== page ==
Hated Heirlooms: Why No One Wants Your Stuff
If you truly love someone, you can let go of all their crap
One day, this will all be yours!
It seems like a well-intentioned sentiment about passing the things you love on to your children, but in reality? It’s a veiled threat.
When it comes time to right-size, all those cherished memories wrapped up in your embroidered tablecloths are most likely yours alone. It hurts to say, but it’s true nonetheless: no one wants your stuff.
“You cannot snowball it forward,” says Marni Jameson, a downsizing expert and author of Downsizing the Family Home: What to Save, What to Let Go. “You have your own full house, your parents had a full house, your kids are going to have a full house if they don’t already. You can’t have three houses full of stuff — the math just doesn’t work.”
Dispersing the Goods
The good news is there are plenty of ways to disperse the goods without dumping everything on your kids’ doorsteps. The bad news is that actually doing any of them can be an emotional roller coaster — letting go is a lot trickier than just touching your candlesticks to figure out how much joy they bring you. Here’s what experts say about how to get into the right mindset.
The first thing to do is to convince your parents (or yourself!) that what they own isn’t worth as much as they think it is, Jameson says.
“Unless you come from a family with tremendous pedigree and provenance, you probably don’t have much that’s worth a lot,” she continues. “If you liquidated everything in the average home [in] America down to the teaspoons, it’s worth about $5,000. And people think it’s multiples of that.”
Understanding what has worth and what has worth to you is key. When it comes to valuables, make sure you’re keeping items that mean something to you. Phillip Thomas, founder and principal of Phillip Thomas Inc., says that antiques and collections have to speak to the individual who owns them.
“They have to evoke something from the individual who lives with them. The items can range from the most mundane, such as old glass bottles, to items that are far more elevated, such as tortoiseshell boxes,” he says.
When it comes to selling things, mid-century modern furniture has a big appeal right now, but large furniture from other eras probably isn’t wanted. “I find that larger pieces, such as chests and armoires, from before the 20th century carry little worth as they are hard to place in today’s interiors,” Thomas says.
And what about collectibles?
“Collectible stuff is completely overblown,” Jameson notes. “Whether it’s Lladro, or Hummel or Norman Rockwell, that stuff really is worthless. All the fancy China is pretty valueless.”
Collections, unfortunately, are unlikely to find a home. But you can try. Reach out to first-degree family members, then past that. Take advantage of eBay and Craigslist.
When it comes time to decide what heirlooms and possessions you actually want, Jameson recommends picking a few things that resonate. “Incorporate them so you have a connection to your past, but do not feel that you have to take everything,” she says. “I have my dad’s cigar box, I have a painting that my parents had in our kitchen my whole life and I put it in my kitchen.”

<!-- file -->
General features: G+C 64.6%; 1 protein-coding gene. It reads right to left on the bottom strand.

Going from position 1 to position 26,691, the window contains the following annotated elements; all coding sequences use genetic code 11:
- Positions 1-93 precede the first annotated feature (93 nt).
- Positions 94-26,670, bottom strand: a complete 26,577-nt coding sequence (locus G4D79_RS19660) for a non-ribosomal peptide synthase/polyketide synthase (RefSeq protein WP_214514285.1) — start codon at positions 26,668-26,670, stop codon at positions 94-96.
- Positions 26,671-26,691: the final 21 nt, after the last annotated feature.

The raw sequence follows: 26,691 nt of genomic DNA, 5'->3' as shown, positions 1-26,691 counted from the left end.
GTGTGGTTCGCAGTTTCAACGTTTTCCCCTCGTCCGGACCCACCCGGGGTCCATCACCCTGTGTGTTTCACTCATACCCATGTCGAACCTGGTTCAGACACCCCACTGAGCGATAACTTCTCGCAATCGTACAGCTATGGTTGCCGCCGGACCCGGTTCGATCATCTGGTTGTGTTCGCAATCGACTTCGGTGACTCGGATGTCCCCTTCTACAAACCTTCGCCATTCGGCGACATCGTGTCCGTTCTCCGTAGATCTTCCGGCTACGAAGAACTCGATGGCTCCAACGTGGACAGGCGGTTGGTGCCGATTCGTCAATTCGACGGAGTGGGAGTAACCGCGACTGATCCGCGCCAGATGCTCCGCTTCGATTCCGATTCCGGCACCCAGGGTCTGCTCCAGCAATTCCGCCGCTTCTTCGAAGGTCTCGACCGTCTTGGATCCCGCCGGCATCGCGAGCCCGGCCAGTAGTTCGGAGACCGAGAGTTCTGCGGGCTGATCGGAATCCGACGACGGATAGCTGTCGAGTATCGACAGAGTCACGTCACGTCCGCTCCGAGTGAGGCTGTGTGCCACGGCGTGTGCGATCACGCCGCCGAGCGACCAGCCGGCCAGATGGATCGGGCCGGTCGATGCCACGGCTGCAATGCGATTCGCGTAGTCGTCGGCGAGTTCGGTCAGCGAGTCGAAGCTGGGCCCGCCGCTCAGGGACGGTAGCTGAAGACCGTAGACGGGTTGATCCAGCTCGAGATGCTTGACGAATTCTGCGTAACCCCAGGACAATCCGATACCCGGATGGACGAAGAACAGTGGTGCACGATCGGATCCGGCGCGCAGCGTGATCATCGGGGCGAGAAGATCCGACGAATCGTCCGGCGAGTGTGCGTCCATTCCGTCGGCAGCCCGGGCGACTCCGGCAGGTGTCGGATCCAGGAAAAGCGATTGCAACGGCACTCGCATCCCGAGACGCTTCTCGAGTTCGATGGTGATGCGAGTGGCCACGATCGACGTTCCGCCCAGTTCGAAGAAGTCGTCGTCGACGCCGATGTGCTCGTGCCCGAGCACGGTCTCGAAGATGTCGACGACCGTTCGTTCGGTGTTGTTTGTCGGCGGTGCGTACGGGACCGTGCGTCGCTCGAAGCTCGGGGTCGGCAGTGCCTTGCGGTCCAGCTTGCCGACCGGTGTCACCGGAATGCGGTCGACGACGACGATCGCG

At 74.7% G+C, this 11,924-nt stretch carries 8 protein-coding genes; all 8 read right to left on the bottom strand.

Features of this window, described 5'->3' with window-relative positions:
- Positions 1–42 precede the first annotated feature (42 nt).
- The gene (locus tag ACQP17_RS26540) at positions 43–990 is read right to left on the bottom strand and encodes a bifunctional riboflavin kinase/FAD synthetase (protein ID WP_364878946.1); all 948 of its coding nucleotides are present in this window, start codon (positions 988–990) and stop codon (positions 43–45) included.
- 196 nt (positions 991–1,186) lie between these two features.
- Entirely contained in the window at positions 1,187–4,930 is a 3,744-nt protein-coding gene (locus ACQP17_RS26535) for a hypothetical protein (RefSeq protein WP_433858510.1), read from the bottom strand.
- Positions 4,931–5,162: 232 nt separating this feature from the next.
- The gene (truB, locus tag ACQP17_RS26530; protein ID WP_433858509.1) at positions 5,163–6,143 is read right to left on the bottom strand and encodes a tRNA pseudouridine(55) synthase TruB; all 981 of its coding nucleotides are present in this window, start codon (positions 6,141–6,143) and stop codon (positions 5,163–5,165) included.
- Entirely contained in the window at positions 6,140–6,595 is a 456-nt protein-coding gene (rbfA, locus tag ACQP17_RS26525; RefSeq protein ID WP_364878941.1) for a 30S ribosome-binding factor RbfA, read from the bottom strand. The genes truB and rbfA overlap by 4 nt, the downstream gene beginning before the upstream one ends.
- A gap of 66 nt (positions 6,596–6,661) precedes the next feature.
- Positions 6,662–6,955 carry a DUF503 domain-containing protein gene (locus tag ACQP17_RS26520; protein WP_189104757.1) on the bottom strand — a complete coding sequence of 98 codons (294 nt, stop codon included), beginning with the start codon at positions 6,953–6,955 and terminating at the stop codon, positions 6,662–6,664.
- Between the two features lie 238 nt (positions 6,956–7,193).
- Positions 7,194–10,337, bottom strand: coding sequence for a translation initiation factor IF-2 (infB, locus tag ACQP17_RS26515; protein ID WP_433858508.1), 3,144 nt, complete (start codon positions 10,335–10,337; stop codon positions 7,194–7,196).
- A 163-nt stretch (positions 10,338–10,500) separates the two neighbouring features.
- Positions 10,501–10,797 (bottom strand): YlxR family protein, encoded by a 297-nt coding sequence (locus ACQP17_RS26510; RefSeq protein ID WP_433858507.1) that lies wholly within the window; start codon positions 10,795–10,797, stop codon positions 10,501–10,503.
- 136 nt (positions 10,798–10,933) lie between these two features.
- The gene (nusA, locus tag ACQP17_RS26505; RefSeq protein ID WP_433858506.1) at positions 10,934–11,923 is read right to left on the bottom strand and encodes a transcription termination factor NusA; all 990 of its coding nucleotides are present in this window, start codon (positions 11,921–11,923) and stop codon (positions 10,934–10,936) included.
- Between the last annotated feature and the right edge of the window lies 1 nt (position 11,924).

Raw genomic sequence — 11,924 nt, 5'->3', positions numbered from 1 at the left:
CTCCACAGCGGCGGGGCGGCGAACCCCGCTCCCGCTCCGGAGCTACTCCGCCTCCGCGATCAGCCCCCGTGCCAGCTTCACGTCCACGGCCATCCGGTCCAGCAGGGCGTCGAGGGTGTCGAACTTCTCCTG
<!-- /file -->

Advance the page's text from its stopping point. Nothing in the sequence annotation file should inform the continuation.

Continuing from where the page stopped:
And focus on quality, not quantity: “I think when everybody tries to keep everything, nothing is important. When everything seems important, nothing is important. It just becomes so much stuff,” she says. “Go for the precious and few, versus the big: Take the pearls, not the piano.”
Ask if your parents would be open to other relatives taking their items. Don’t lean on your kids to pick up the slack for both your parents and yourself. “Really ask your kids, “Hey, is there anything in this house that when the day comes and I’m no longer here, you would like, and if they say no, believe them!”
When facing a mountain of stuff, a long to-do list, and days of sweating and sorting, it’s easy to lose your temper. But try to remain patient and respectful, recommends Dr. Julie de Azevedo Hanks, a licensed clinical social worker
“If it’s parents who are going through their things and these things are meaningful, it’s really important to be respectful of the meaning that they give it,” she says. This might mean that if it’s integral that you absolutely must take that armoire, take it and deal with it later. “Sometimes you have to wait until they’re gone to get rid of things,” notes Hanks.
Pay It Forward
This isn’t a directive to toss with abandon, but to be cognizant that you can’t take it with you, and neither can your heirs. If you’re lucky enough to have parents alive, have the conversations needed to learn what will happen with the furniture, jewelry, art, and everything else. Tape notes or
“I always think is there someone else in the world who could use this and who would value it more than I do,” Hanks says. “And you know, if it’s shoes or coats or clothes or books, a lot of times the answer is yes, there’s someone in the world who could use this, so let’s pass it on.”
For yourself, declutter early and often. It doesn’t have to be done all at once. Focusing on a room or even a dresser is progress.
“If you Marie Kondo the hell out of your house, then those stories might go away for a future generation,” Novak says (see Shana Novak in Resources, below).
For all media, consider Legacy Box, which digitizes everything neatly into a thumb drive (tiny!), DVD, or the cloud. This way, you can also reach out to relatives and combine memories for sharing.
New York City still life photographer Shana Novak has found a very distinct and special way to preserve these memories. She started the aptly named initiative, The Heirloomist, a still life photography concept that takes people’s precious belongings — tennis shoes, No. 2 pencils, a folded note — and turns them into framed pieces of fine art.